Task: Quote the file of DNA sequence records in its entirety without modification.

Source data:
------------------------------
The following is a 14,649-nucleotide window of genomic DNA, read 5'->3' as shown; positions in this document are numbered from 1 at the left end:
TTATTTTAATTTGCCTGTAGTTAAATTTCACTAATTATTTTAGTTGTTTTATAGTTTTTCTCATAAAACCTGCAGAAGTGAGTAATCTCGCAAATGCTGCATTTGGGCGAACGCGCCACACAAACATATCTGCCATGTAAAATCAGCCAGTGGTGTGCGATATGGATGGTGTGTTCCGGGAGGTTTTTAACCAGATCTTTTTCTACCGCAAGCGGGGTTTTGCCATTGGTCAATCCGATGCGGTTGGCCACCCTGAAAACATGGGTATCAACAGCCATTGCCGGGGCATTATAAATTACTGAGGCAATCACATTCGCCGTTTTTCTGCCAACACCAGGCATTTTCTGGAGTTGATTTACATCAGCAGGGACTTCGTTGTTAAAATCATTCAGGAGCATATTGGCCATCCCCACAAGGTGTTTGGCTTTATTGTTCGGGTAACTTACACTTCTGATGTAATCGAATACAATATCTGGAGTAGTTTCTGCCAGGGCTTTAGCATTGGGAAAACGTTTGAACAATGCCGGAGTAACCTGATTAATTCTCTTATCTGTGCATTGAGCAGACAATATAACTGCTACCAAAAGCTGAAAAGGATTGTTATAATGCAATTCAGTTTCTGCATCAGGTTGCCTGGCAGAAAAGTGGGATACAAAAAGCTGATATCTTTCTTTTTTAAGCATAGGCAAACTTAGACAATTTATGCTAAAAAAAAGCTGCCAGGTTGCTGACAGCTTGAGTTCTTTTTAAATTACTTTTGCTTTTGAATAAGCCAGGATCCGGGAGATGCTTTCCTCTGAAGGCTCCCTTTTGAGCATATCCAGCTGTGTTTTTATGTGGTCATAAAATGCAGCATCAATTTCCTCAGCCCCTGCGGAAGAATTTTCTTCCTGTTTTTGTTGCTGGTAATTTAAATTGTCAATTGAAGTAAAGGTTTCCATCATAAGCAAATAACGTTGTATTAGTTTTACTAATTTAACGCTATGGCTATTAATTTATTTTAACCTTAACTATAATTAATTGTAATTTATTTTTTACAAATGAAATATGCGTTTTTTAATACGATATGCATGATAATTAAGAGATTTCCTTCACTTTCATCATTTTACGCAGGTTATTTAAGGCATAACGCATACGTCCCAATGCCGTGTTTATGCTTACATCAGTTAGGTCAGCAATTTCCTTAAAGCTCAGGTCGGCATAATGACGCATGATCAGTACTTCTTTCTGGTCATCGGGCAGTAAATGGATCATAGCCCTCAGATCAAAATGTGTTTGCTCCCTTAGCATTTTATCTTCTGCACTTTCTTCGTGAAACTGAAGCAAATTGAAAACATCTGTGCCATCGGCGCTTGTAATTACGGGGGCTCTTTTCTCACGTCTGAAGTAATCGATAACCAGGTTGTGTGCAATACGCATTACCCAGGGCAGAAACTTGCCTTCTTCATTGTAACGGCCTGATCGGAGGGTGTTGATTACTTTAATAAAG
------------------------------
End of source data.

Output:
The following is a 14,649-nucleotide window of genomic DNA, read 5'->3' as shown; positions in this document are numbered from 1 at the left end:
TTATTTTAATTTGCCTGTAGTTAAATTTCACTAATTATTTTAGTTGTTTTATAGTTTTTCTCATAAAACCTGCAGAAGTGAGTAATCTCGCAAATGCTGCATTTGGGCGAACGCGCCACACAAACATATCTGCCATGTAAAATCAGCCAGTGGTGTGCGATATGGATGGTGTGTTCCGGGAGGTTTTTAACCAGATCTTTTTCTACCGCAAGCGGGGTTTTGCCATTGGTCAATCCGATGCGGTTGGCCACCCTGAAAACATGGGTATCAACAGCCATTGCCGGGGCATTATAAATTACTGAGGCAATCACATTCGCCGTTTTTCTGCCAACACCAGGCATTTTCTGGAGTTGATTTACATCAGCAGGGACTTCGTTGTTAAAATCATTCAGGAGCATATTGGCCATCCCCACAAGGTGTTTGGCTTTATTGTTCGGGTAACTTACACTTCTGATGTAATCGAATACAATATCTGGAGTAGTTTCTGCCAGGGCTTTAGCATTGGGAAAACGTTTGAACAATGCCGGAGTAACCTGATTAATTCTCTTATCTGTGCATTGAGCAGACAATATAACTGCTACCAAAAGCTGAAAAGGATTGTTATAATGCAATTCAGTTTCTGCATCAGGTTGCCTGGCAGAAAAGTGGGATACAAAAAGCTGATATCTTTCTTTTTTAAGCATAGGCAAACTTAGACAATTTATGCTAAAAAAAAGCTGCCAGGTTGCTGACAGCTTGAGTTCTTTTTAAATTACTTTTGCTTTTGAATAAGCCAGGATCCGGGAGATGCTTTCCTCTGAAGGCTCCCTTTTGAGCATATCCAGCTGTGTTTTTATGTGGTCATAAAATGCAGCATCAATTTCCTCAGCCCCTGCGGAAGAATTTTCTTCCTGTTTTTGTTGCTGGTAATTTAAATTGTCAATTGAAGTAAAGGTTTCCATCATAAGCAAATAACGTTGTATTAGTTTTACTAATTTAACGCTATGGCTATTAATTTATTTTAACCTTAACTATAATTAATTGTAATTTATTTTTTACAAATGAAATATGCGTTTTTTAATACGATATGCATGATAATTAAGAGATTTCCTTCACTTTCATCATTTTACGCAGGTTATTTAAGGCATAACGCATACGTCCCAATGCCGTGTTTATGCTTACATCAGTTAGGTCAGCAATTTCCTTAAAGCTCAGGTCGGCATAATGACGCATGATCAGTACTTCTTTCTGGTCATCGGGCAGTAAATGGATCATAGCCCTCAGATCAAAATGTGTTTGCTCCCTTAGCATTTTATCTTCTGCACTTTCTTCGTGAAACTGAAGCAAATTGAAAACATCTGTGCCATCGGCGCTTGTAATTACGGGGGCTCTTTTCTCACGTCTGAAGTAATCGATAACCAGGTTGTGTGCAATACGCATTACCCAGGGCAGAAACTTGCCTTCTTCATTGTAACGGCCTGATCGGAGGGTGTTGATTACTTTAATAAAG